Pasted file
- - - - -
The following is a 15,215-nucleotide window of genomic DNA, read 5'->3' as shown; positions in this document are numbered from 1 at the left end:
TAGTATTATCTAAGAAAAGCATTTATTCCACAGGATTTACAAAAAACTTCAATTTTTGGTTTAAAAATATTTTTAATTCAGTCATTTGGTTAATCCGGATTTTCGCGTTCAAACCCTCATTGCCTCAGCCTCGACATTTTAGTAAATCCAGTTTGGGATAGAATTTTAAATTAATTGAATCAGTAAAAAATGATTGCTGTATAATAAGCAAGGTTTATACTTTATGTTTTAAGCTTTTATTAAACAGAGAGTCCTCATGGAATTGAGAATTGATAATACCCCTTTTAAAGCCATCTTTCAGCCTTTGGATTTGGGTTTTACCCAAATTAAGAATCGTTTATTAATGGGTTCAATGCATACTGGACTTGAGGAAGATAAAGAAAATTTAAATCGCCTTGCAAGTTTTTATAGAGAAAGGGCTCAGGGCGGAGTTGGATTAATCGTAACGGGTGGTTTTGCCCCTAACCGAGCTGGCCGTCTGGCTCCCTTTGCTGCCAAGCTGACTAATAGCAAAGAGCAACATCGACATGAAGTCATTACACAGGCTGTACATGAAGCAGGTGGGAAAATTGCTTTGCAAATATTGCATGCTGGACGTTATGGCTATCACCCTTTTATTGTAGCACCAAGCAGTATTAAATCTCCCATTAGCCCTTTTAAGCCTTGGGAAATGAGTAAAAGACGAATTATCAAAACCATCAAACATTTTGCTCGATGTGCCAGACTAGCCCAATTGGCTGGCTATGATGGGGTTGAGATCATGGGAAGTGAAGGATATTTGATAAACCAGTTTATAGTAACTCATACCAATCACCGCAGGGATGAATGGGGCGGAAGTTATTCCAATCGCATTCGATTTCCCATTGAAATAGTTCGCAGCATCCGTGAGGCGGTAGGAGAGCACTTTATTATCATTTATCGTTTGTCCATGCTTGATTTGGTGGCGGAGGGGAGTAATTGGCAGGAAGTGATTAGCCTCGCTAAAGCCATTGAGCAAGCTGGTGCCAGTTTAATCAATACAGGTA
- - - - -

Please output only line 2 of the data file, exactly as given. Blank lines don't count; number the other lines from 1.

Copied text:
TAGTATTATCTAAGAAAAGCATTTATTCCACAGGATTTACAAAAAACTTCAATTTTTGGTTTAAAAATATTTTTAATTCAGTCATTTGGTTAATCCGGATTTTCGCGTTCAAACCCTCATTGCCTCAGCCTCGACATTTTAGTAAATCCAGTTTGGGATAGAATTTTAAATTAATTGAATCAGTAAAAAATGATTGCTGTATAATAAGCAAGGTTTATACTTTATGTTTTAAGCTTTTATTAAACAGAGAGTCCTCATGGAATTGAGAATTGATAATACCCCTTTTAAAGCCATCTTTCAGCCTTTGGATTTGGGTTTTACCCAAATTAAGAATCGTTTATTAATGGGTTCAATGCATACTGGACTTGAGGAAGATAAAGAAAATTTAAATCGCCTTGCAAGTTTTTATAGAGAAAGGGCTCAGGGCGGAGTTGGATTAATCGTAACGGGTGGTTTTGCCCCTAACCGAGCTGGCCGTCTGGCTCCCTTTGCTGCCAAGCTGACTAATAGCAAAGAGCAACATCGACATGAAGTCATTACACAGGCTGTACATGAAGCAGGTGGGAAAATTGCTTTGCAAATATTGCATGCTGGACGTTATGGCTATCACCCTTTTATTGTAGCACCAAGCAGTATTAAATCTCCCATTAGCCCTTTTAAGCCTTGGGAAATGAGTAAAAGACGAATTATCAAAACCATCAAACATTTTGCTCGATGTGCCAGACTAGCCCAATTGGCTGGCTATGATGGGGTTGAGATCATGGGAAGTGAAGGATATTTGATAAACCAGTTTATAGTAACTCATACCAATCACCGCAGGGATGAATGGGGCGGAAGTTATTCCAATCGCATTCGATTTCCCATTGAAATAGTTCGCAGCATCCGTGAGGCGGTAGGAGAGCACTTTATTATCATTTATCGTTTGTCCATGCTTGATTTGGTGGCGGAGGGGAGTAATTGGCAGGAAGTGATTAGCCTCGCTAAAGCCATTGAGCAAGCTGGTGCCAGTTTAATCAATACAGGTA